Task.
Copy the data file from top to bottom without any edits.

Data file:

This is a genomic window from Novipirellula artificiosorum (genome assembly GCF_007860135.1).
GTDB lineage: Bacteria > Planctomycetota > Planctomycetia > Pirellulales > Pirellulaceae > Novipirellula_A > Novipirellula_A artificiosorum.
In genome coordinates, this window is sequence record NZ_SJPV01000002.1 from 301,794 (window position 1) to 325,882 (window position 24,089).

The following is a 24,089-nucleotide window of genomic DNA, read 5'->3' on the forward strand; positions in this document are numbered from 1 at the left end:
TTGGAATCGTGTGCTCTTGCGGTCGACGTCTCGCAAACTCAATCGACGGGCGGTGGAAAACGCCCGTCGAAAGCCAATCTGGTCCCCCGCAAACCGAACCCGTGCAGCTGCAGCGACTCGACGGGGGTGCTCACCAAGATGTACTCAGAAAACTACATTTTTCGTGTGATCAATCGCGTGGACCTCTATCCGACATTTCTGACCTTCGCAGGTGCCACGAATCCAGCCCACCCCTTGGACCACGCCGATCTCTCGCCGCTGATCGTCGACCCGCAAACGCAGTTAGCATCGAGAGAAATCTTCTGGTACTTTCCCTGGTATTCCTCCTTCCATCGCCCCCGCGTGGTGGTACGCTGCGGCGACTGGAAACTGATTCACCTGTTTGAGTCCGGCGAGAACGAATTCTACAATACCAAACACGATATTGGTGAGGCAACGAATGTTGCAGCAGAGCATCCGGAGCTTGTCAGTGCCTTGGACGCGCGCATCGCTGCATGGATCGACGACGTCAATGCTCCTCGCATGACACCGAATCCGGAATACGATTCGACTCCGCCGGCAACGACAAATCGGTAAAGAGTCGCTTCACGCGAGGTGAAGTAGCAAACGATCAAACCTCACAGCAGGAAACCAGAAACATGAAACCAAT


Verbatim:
This is a genomic window from Novipirellula artificiosorum (genome assembly GCF_007860135.1).
GTDB lineage: Bacteria > Planctomycetota > Planctomycetia > Pirellulales > Pirellulaceae > Novipirellula_A > Novipirellula_A artificiosorum.
In genome coordinates, this window is sequence record NZ_SJPV01000002.1 from 301,794 (window position 1) to 325,882 (window position 24,089).

The following is a 24,089-nucleotide window of genomic DNA, read 5'->3' on the forward strand; positions in this document are numbered from 1 at the left end:
TTGGAATCGTGTGCTCTTGCGGTCGACGTCTCGCAAACTCAATCGACGGGCGGTGGAAAACGCCCGTCGAAAGCCAATCTGGTCCCCCGCAAACCGAACCCGTGCAGCTGCAGCGACTCGACGGGGGTGCTCACCAAGATGTACTCAGAAAACTACATTTTTCGTGTGATCAATCGCGTGGACCTCTATCCGACATTTCTGACCTTCGCAGGTGCCACGAATCCAGCCCACCCCTTGGACCACGCCGATCTCTCGCCGCTGATCGTCGACCCGCAAACGCAGTTAGCATCGAGAGAAATCTTCTGGTACTTTCCCTGGTATTCCTCCTTCCATCGCCCCCGCGTGGTGGTACGCTGCGGCGACTGGAAACTGATTCACCTGTTTGAGTCCGGCGAGAACGAATTCTACAATACCAAACACGATATTGGTGAGGCAACGAATGTTGCAGCAGAGCATCCGGAGCTTGTCAGTGCCTTGGACGCGCGCATCGCTGCATGGATCGACGACGTCAATGCTCCTCGCATGACACCGAATCCGGAATACGATTCGACTCCGCCGGCAACGACAAATCGGTAAAGAGTCGCTTCACGCGAGGTGAAGTAGCAAACGATCAAACCTCACAGCAGGAAACCAGAAACATGAAACCAAT